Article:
[show abstract][hide abstract] ABSTRACT: It has been shown that QGC isolated and purified from Rumecis folium found protective effects of gastritis and esophagitis which EXT is an ethanol extract of it. We examined acute toxicity and the general pharmacological action of QGC EXT to search for any side effects of it in rats, mice, guinea pigs, and cats. In a single dose toxicity study, QGC EXT didn't show toxicological effects in rats and mice, and the LD(50) was over 5 g/kg in both animals, and there were also no changes in weight, feed and water intake during these toxicological experimental periods. We examined the general pharmacological action on central controlled behavior responses, and peripheral organs including blood pressure, heart rate, respiration and gastrointestinal system, We found that there were no significant changes in body temperature, locomotors activity, stereotyped behaviors, sleeping time, and convulsion. In other studies, writhing reaction, normal body temperature, there did not appear to be any changes. The large intestine movement and electrical field stimulation-induced contraction was not changes by its EXT. In addition, the influences on blood pressure, heart rates, and respiration by QGC EXT were not found. These results indicate that QGC EXT may be very safe as a new drug, since its LD(50) was very high over 5 g/kg and any side effects were not found.
Korean Journal of Physiology and Pharmacology 02/2012; 16(1):49-57. · 1.00 Impact Factor
[show abstract][hide abstract] ABSTRACT: Amentoflavone was isolated from an ethyl acetate extract of the whole plant of Selaginella tamariscina. It is a traditional herb for the therapy of chronic trachitis and exhibits some anti-tumor activity. Previously, we confirmed the antifungal effects of amentoflavone. The objective of this study was to investigate the antifungal mechanism(s) of amentoflavone, such as mitochondria-mediated apoptotic cell death. The cells that were treated with amentoflavone exhibited a series of cellular changes that were consistent with apoptosis: externalization of phosphatidylserine, DNA and nuclear fragmentation, accumulation of intracellular reactive oxygen species (ROS) and hydroxyl radicals, and activation of metacaspase. In addition, diagnostic markers of apoptosis, including the reduction of mitochondrial inner-membrane potential and the release of cytochrome c from mitochondria, were observed. These phenomena are important changes in mitochondria-mediated apoptosis. Furthermore, the effect of thiourea as hydroxyl radical scavenger on amentoflavone-induced apoptosis was evaluated. A hydroxyl radical is a more active ROS species. Mitochondrial dysfunction was inhibited, which was indicated by decreased levels of intracellular hydroxyl radicals. Taken together, our results present the first evidence that amentoflavone induces apoptosis in C. albicans cells and is associated with the mitochondrial dysfunction. Besides, amentoflavone-induced hydroxyl radicals may play a significant role in mitochondria-mediated apoptosis.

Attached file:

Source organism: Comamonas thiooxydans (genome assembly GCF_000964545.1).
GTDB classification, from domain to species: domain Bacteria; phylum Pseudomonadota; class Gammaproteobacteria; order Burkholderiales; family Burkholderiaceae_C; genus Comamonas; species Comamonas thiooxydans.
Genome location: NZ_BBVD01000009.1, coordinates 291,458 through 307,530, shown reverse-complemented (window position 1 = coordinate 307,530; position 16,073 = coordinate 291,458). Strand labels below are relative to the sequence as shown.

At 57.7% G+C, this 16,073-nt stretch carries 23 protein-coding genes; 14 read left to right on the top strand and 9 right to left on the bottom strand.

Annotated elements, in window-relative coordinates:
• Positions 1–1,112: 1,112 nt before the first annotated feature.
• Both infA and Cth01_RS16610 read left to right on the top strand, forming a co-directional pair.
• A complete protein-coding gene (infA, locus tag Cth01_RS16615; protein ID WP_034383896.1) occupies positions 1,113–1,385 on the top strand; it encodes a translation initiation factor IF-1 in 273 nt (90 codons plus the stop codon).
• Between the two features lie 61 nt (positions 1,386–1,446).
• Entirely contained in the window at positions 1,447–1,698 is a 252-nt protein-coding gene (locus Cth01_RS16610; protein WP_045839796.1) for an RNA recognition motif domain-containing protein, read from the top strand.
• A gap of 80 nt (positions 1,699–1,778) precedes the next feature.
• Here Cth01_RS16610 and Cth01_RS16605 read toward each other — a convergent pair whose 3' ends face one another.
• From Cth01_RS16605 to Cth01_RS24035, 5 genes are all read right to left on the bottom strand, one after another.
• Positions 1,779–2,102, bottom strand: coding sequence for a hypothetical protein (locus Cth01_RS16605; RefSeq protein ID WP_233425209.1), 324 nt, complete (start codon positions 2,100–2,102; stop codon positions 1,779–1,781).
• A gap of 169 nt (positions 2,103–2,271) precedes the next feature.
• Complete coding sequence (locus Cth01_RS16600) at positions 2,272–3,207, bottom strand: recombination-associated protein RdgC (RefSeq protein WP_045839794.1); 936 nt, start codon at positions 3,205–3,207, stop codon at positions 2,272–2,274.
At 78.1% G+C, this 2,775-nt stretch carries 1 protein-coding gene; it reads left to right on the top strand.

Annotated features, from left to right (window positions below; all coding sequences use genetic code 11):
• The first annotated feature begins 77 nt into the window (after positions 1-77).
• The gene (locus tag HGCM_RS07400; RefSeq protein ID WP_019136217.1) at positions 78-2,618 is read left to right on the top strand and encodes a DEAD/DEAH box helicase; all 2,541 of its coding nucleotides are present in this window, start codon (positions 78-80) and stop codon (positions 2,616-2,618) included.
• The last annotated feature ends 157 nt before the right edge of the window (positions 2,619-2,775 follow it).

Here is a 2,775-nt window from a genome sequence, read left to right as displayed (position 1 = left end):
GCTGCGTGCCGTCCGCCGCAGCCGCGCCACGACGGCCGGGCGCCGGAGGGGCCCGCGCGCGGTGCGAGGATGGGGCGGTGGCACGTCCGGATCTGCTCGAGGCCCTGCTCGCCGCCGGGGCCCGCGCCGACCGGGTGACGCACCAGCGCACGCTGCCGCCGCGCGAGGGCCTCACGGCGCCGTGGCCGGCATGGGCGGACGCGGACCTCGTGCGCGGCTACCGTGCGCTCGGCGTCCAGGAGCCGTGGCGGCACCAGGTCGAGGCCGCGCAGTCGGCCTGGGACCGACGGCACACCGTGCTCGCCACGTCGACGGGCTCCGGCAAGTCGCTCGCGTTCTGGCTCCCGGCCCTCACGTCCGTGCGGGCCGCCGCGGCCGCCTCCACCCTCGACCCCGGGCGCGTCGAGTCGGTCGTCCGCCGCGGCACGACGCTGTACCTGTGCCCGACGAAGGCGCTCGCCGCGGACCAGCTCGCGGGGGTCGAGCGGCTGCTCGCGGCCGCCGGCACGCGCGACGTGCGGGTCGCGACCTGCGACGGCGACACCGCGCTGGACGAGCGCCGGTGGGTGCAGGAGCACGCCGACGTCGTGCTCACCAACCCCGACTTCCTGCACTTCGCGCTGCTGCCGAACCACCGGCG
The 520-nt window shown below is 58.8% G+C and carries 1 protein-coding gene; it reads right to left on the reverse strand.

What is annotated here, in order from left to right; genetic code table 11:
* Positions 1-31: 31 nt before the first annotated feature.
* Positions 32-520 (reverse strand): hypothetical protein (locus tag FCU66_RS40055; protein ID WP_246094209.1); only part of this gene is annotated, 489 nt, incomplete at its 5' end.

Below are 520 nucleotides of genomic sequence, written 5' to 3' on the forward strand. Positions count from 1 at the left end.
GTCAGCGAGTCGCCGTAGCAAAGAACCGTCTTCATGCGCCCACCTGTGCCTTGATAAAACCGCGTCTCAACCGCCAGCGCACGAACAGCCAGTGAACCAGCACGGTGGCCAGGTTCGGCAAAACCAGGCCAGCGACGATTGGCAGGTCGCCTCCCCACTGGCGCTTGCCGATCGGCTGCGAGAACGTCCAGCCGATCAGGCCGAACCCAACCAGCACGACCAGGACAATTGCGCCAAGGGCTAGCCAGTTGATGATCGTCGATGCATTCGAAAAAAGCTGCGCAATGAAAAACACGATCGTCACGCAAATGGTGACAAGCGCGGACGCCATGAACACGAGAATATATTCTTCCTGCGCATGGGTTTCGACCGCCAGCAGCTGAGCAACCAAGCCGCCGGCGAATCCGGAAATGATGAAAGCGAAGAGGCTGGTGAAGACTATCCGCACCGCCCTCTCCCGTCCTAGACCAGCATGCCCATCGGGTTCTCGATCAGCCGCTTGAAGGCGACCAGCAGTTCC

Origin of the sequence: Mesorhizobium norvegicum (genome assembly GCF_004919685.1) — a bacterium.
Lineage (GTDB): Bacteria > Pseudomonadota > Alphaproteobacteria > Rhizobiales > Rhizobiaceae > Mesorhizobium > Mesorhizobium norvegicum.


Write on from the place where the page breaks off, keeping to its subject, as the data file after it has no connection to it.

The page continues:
[show abstract][hide abstract] ABSTRACT: In this study, we investigated the protective action of glucuronopyranoside flavonoids (QGC, AGC, LGC) on gastritis in rats. QGC, AGC and omeprazole decreased the gastric volume significantly, and each ID50 was 0.75, 0.54 and 8.5 mg/kg, respectively, thus the order of potency was AGC, QGC and omeprazole. They also decreased acid output, and each ID50 was 7.81, 0.58 and 6.71 mg/kg, respectively, thus the order of potency was AGC, omeprazole and QGC. They inhibited gastritis induced by indomethacin, and it recovered significantly by increasing the GSH levels in gastritis. The gastric MPO activity in the gastritis group increased more than in the normal group. QGC, LGC, or AGC administration reduced moderately the MPO activity in a dose-dependent manner. This study demonstrated that AGC, QGC, or LGC showed potent efficacy on the gastritis, by preventing oxidative stress. These results suggest that QGC, AGC, or LGC have gastroprotective effect in rats.
Korean Journal of Physiology and Pharmacology 10/2013; 17(5):411-5. · 1.00 Impact Factor
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